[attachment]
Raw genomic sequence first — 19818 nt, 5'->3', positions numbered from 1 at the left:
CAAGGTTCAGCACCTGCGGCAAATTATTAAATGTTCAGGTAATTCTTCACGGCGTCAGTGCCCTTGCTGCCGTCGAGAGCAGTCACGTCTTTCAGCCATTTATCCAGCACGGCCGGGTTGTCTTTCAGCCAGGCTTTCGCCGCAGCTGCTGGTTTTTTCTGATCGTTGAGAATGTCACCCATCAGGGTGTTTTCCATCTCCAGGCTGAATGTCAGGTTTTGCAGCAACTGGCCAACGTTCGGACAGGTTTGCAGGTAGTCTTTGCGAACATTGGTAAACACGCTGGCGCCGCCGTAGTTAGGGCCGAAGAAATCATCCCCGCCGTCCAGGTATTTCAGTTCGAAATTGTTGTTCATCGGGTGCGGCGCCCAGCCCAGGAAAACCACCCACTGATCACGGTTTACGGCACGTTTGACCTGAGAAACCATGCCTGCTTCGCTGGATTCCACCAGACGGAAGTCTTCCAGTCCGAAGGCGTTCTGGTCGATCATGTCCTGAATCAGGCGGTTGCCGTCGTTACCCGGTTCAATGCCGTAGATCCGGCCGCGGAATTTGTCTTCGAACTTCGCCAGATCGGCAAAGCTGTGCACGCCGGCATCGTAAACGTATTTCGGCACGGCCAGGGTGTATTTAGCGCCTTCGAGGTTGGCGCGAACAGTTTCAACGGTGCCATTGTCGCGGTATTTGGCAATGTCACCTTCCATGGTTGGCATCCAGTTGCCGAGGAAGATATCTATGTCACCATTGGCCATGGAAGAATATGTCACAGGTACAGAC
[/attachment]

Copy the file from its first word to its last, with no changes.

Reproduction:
Raw genomic sequence first — 19818 nt, 5'->3', positions numbered from 1 at the left:
CAAGGTTCAGCACCTGCGGCAAATTATTAAATGTTCAGGTAATTCTTCACGGCGTCAGTGCCCTTGCTGCCGTCGAGAGCAGTCACGTCTTTCAGCCATTTATCCAGCACGGCCGGGTTGTCTTTCAGCCAGGCTTTCGCCGCAGCTGCTGGTTTTTTCTGATCGTTGAGAATGTCACCCATCAGGGTGTTTTCCATCTCCAGGCTGAATGTCAGGTTTTGCAGCAACTGGCCAACGTTCGGACAGGTTTGCAGGTAGTCTTTGCGAACATTGGTAAACACGCTGGCGCCGCCGTAGTTAGGGCCGAAGAAATCATCCCCGCCGTCCAGGTATTTCAGTTCGAAATTGTTGTTCATCGGGTGCGGCGCCCAGCCCAGGAAAACCACCCACTGATCACGGTTTACGGCACGTTTGACCTGAGAAACCATGCCTGCTTCGCTGGATTCCACCAGACGGAAGTCTTCCAGTCCGAAGGCGTTCTGGTCGATCATGTCCTGAATCAGGCGGTTGCCGTCGTTACCCGGTTCAATGCCGTAGATCCGGCCGCGGAATTTGTCTTCGAACTTCGCCAGATCGGCAAAGCTGTGCACGCCGGCATCGTAAACGTATTTCGGCACGGCCAGGGTGTATTTAGCGCCTTCGAGGTTGGCGCGAACAGTTTCAACGGTGCCATTGTCGCGGTATTTGGCAATGTCACCTTCCATGGTTGGCATCCAGTTGCCGAGGAAGATATCTATGTCACCATTGGCCATGGAAGAATATGTCACAGGTACAGAC